A CITIZEN'S GUIDE ON USING THE FREEDOM OF INFORMATION ACT
AND THE PRIVACY ACT OF 1974 TO REQUEST GOVERNMENT RECORDS
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C. MAKING A FOIA REQUEST
The first step in making a request under the FOIA is to identify the agency that has the records. A FOIA request must be addressed to a specific agency. There is no central government records office that services FOIA requests.
Often, a requester knows beforehand which agency has the desired records. If not, a requester can consult a government directory such as the United States Government Manual.\20\ This manual has a complete list of all Federal agencies, a description of agency functions, and the address of each agency. A requester who is uncertain about which agency has the records that are needed can make FOIA requests at more than one agency.
Agencies require that FOIA requests be in writing. Letters requesting records under the FOIA can be short and simple. No one needs a lawyer to make a FOIA request. Appendix 1 of this Guide contains a sample request letter.
The request letter should be addressed to the agency's FOIA officer or to the head of the agency. The envelope containing the written request should be marked "Freedom of Information Act Request'' in the lower left-hand corner.\21\
There are three basic elements to a FOIA request letter. First, the letter should state that the request is being made under the Freedom of Information Act. Second, the request should identify the records that are being sought as specifically as possible. Third, the name and address of the requester must be included.
Under the 1986 amendments to the FOIA, fees chargeable vary with the status or purpose of the requester. As a result, a requester may have to provide additional information to permit the agency to determine the appropriate fees. Different fees can be charged to commercial users, representatives of the news media, educational or noncommercial scientific institutions, and individuals. The next section explains the fee structure in more detail.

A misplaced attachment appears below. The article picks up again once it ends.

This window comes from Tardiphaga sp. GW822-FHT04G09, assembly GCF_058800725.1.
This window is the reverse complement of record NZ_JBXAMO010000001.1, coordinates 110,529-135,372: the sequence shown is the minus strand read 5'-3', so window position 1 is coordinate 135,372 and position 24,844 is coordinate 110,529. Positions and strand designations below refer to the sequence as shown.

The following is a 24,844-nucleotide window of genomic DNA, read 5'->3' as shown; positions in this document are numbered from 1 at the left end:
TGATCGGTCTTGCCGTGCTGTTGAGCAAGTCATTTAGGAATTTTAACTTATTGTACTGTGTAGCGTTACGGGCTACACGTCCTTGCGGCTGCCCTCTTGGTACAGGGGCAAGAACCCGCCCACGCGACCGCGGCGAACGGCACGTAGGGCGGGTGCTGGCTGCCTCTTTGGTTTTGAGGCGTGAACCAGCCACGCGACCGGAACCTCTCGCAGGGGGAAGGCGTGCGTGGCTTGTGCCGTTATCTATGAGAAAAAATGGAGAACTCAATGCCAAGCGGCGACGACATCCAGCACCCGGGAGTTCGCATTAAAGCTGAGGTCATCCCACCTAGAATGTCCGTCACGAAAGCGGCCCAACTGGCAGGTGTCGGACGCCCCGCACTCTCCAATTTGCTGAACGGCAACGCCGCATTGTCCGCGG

There are several optional items that are often included in a FOIA request. The first is the telephone number of the requester. This permits an agency employee processing a request to speak with the requester if necessary.
A second optional item is a limitation on the fees that the requester is willing to pay. It is common for a requester to ask to be notified in advance if the charges will exceed a fixed amount. This allows the requester to modify or withdraw a request if the cost may be too high. Also, by stating a willingness to pay a set amount of fees in the original request letter, a requester may avoid the necessity of additional correspondence and delay.
A third optional item sometimes included in a FOIA request is a request for a waiver or reduction of fees. The 1986 amendments to the FOIA changed the rules for fee waivers. Fees must be waived or reduced if disclosure of the information is in the public interest because it is likely to contribute significantly to public understanding of the operations or activities of the government and is not primarily in the commercial interest of the requester. Decisions about granting fee waivers are separate from and different than decisions about the amount of fees that can be charged to a requester.
A fourth optional item is the specification of the form or format in which the requested material is sought. This is an important consideration if a requester desires the responsive information in a particular format. For example, should information maintained by an agency in an electronic form be provided in that same form (perhaps on a disk or CD-ROM) or in hardcopy (such as a paper printout)? The 1996 amendments to the FOIA require agencies to help requesters by providing information in the form requested, including requests for the electronic form of records, if the agency can readily reproduce it in that form. Part of this helping effort includes informing requesters of costs and delays that format preferences might engender.